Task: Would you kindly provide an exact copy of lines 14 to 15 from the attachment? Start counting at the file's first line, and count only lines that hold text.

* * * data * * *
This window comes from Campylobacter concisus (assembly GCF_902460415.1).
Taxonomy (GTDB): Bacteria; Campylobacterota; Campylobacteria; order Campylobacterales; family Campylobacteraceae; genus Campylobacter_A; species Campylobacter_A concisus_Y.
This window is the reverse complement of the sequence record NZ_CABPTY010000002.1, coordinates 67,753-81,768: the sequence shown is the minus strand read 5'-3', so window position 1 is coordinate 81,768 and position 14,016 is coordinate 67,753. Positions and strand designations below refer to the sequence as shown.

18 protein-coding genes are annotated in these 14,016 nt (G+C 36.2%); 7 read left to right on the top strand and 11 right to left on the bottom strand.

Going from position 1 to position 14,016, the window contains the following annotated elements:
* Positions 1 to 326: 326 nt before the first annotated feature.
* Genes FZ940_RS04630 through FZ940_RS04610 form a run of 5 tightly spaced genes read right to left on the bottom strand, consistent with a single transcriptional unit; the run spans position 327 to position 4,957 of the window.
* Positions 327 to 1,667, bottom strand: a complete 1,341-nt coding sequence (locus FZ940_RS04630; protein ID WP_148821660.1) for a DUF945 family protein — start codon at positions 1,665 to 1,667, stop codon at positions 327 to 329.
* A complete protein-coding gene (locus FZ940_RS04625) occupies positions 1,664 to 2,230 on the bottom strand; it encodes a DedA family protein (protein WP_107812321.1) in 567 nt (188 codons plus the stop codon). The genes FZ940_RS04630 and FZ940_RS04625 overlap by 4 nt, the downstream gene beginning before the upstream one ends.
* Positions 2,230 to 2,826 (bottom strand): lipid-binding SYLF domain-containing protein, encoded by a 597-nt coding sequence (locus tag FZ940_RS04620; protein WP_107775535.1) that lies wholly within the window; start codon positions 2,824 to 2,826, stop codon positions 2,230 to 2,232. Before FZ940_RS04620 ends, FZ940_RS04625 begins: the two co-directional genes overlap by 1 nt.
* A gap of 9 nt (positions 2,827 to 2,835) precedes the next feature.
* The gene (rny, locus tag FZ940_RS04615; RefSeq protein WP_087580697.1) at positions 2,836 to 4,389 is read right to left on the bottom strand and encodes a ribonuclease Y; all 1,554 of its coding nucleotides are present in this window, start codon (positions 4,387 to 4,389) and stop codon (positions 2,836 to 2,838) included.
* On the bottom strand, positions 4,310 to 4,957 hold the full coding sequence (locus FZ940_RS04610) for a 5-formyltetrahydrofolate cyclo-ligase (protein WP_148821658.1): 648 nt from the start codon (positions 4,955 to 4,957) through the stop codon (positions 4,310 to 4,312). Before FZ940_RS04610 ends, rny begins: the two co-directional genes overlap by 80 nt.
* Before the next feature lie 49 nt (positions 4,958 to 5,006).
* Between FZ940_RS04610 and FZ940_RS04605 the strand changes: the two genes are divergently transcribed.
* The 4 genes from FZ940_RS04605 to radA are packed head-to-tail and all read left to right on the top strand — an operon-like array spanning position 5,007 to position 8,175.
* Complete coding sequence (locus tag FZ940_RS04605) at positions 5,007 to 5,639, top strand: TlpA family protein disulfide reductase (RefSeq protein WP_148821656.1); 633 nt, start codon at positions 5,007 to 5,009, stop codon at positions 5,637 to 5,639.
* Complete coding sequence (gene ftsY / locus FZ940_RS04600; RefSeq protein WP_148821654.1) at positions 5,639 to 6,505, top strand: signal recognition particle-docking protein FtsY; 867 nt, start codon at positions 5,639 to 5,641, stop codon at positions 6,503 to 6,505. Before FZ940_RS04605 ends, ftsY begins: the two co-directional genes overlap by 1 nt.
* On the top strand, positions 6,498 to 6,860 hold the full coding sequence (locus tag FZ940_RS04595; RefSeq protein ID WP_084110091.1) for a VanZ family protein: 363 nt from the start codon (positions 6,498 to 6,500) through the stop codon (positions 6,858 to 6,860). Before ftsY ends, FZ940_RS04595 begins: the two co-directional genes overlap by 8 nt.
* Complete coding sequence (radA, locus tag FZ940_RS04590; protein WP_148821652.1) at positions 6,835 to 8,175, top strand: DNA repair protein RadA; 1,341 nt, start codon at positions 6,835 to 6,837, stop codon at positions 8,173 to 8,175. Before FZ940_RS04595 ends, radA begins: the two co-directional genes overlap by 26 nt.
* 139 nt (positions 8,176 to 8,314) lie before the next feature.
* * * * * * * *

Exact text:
* Before the next feature lie 49 nt (positions 4,958 to 5,006).
* Between FZ940_RS04610 and FZ940_RS04605 the strand changes: the two genes are divergently transcribed.